involve checking information in the parent certificate as well as additional information in extensions of the certificate in question. That is, some use X.509 certificates just to define names. Others use X.509 to communicate an authorization implicitly (e.g., SSL server certificates). Some might define extensions of X.509 to carry explicit authorizations. All of these interpretations are specified in written documentation associated with the certificate chain and therefore with the root from which the chain descends. If on-line tests are involved in the certificate processing, then the validity dates of those on-line test results are intersected by VIntersect() [defined in 6.3.2, below] with the validity dates of the certificate to yield the dates in the certificate's tuple(s). 2. Uses of names are replaced with simple definitions (keys or hashes), based on the name definitions available from reducing name 4-tuples. 3. Authorization 5-tuples are then reduced to a final authorization result. 6.1 5-tuple Defined The 5-tuple is an intermediate form, assumed to be held in trusted memory so that it doesn't need a digital signature for integrity. It is produced from certificates or other credentials via trusted software. Its contents are the same as the contents of an SPKI certificate body, but it might be derived from another form of certificate or from an ACL entry. The elements of a 5-tuple are: 1. Issuer: a public key (or its hash), or the reserved word "Self". This identifies the entity speaking this intermediate result. 2. Subject: a public key (or its hash), a name used to identify a public key, the hash of an object or a threshold function of subordinate subjects. This identifies the entity being spoken about in this intermediate result. 3. Delegation: a boolean. If TRUE, then the Subject is permitted by the Issuer to further propagate the authorization in this intermediate result. 4. Authorization: an S-expression. [Rules for combination of Authorizations are given below.]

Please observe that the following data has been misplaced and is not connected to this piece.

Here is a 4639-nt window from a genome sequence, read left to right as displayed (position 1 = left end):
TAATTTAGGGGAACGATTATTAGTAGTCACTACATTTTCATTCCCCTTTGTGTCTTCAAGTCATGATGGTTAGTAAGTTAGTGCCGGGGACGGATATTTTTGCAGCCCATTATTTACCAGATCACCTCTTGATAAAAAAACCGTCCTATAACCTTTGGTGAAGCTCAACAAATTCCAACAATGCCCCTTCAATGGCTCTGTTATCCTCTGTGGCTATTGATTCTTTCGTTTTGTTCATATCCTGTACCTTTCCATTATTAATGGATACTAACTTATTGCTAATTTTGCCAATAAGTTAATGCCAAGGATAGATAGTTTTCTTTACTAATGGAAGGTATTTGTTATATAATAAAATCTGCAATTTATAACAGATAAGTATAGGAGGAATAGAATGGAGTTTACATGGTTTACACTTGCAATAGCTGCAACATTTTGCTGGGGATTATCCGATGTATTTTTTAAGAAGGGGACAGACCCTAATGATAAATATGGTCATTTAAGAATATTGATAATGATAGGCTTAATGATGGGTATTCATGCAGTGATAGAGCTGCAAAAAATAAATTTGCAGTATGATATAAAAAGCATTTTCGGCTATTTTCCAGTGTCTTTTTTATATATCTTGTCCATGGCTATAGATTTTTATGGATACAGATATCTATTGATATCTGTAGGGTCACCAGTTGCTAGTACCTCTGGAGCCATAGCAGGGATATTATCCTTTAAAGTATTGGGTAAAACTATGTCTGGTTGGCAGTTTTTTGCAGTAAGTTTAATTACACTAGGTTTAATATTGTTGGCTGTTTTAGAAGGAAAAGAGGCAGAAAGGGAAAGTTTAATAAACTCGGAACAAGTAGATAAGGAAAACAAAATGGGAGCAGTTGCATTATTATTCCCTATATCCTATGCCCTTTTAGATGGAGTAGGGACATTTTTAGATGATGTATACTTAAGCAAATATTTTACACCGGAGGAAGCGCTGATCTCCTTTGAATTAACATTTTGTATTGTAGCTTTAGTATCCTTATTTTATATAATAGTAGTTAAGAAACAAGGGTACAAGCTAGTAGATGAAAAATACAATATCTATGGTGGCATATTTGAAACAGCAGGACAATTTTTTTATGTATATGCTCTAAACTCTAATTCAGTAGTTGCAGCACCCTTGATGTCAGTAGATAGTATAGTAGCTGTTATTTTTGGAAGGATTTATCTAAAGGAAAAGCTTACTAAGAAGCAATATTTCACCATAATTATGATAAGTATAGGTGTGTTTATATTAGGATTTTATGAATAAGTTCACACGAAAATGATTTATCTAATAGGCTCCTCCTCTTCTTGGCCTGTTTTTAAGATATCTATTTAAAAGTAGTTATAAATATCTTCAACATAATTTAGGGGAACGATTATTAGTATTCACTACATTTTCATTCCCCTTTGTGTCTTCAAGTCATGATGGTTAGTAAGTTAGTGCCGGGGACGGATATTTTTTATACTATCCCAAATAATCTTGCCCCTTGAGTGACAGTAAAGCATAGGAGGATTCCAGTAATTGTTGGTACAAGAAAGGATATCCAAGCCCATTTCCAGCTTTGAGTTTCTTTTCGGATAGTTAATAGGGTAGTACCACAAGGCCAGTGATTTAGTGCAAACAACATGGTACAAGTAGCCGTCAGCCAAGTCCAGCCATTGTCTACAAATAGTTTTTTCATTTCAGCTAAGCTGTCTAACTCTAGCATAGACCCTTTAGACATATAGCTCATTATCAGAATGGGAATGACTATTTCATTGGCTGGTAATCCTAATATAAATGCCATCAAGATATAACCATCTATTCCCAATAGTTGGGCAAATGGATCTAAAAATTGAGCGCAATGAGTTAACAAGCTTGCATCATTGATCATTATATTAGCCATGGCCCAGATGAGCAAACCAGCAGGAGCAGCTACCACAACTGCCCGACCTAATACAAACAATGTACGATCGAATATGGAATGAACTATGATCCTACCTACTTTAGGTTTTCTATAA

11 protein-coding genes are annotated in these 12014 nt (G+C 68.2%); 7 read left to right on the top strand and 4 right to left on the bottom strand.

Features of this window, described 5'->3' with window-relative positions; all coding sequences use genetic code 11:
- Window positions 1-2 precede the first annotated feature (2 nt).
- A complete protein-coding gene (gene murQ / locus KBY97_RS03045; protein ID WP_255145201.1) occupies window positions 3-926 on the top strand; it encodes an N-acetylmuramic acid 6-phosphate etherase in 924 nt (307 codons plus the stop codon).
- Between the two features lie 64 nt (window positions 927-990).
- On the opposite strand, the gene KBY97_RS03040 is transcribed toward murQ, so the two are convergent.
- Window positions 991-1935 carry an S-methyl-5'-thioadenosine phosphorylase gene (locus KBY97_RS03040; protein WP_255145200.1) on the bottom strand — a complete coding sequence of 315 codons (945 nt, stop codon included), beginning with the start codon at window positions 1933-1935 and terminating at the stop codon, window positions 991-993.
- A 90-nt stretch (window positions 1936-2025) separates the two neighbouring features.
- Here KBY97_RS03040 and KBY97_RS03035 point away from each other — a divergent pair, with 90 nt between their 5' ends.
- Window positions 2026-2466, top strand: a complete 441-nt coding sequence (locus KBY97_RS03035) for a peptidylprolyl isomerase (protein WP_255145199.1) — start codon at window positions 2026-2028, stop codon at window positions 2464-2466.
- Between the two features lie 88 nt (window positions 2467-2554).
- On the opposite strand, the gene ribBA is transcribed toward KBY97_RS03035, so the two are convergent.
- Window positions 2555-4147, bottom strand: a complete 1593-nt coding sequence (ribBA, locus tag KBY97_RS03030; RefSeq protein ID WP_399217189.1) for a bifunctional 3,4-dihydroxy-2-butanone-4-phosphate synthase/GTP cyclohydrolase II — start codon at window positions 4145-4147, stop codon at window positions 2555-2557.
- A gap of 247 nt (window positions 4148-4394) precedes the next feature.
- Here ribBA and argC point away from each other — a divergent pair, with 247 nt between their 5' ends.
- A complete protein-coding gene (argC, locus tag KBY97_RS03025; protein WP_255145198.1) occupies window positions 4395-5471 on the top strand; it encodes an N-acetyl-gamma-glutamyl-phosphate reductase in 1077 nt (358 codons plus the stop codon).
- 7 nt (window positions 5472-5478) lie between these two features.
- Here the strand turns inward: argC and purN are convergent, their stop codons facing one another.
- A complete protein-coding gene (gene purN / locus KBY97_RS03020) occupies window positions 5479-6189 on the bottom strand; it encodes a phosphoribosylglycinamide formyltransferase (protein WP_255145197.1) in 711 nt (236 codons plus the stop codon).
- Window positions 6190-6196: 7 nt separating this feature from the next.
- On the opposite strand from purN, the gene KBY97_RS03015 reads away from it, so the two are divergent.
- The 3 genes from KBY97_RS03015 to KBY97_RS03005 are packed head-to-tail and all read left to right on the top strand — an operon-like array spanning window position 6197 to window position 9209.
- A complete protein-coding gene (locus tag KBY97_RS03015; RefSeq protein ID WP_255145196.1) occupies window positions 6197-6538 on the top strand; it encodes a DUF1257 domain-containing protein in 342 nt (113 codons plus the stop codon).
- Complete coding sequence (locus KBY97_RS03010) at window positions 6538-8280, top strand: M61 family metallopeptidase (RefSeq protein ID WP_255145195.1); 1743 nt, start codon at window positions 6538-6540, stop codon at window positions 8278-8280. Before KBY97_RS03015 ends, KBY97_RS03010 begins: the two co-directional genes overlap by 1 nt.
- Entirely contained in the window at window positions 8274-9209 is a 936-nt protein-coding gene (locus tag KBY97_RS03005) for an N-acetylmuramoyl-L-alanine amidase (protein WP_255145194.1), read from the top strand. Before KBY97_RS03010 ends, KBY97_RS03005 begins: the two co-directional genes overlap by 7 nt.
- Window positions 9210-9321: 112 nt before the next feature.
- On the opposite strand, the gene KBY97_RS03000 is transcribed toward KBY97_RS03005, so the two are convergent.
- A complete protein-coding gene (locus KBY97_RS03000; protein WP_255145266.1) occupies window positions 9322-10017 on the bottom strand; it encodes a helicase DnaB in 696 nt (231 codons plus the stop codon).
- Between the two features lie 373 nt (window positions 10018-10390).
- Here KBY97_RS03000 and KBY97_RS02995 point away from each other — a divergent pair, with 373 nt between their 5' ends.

5. Validity dates: a not-before date and a not-after date, where "date" means date and time. If the not-before date is missing from the source credential then minus infinity is assumed. If the not-after date is missing then plus infinity is assumed. 6.2 4-tuple Defined A <name,key> certificate (such as X.509v1 or SDSI 1.0) carries no authorization field but does carry a name. Since it is qualitatively different from an authorization certificate, a separate intermediate form is defined for it. The elements of a Name 4-tuple are: 1. Issuer: a public key (or its hash). This identifies the entity defining this name in its private name space. 2. Name: a byte string 3. Subject: a public key (or its hash), a name, or a threshold function of subordinate subjects. This defines the name. 4. Validity dates: a not-before date and a not-after date, where "date" means date and time. If the not-before date is missing from the source credential then minus infinity is assumed. If the not-after date is missing then plus infinity is assumed. 6.3 5-tuple Reduction Rules The two 5-tuples: <I1,S1,D1,A1,V1> + <I2,S2,D2,A2,V2> yield <I1,S2,D2,AIntersect(A1,A2),VIntersect(V1,V2)> provided the two intersections succeed, S1 = I2 and D1 = TRUE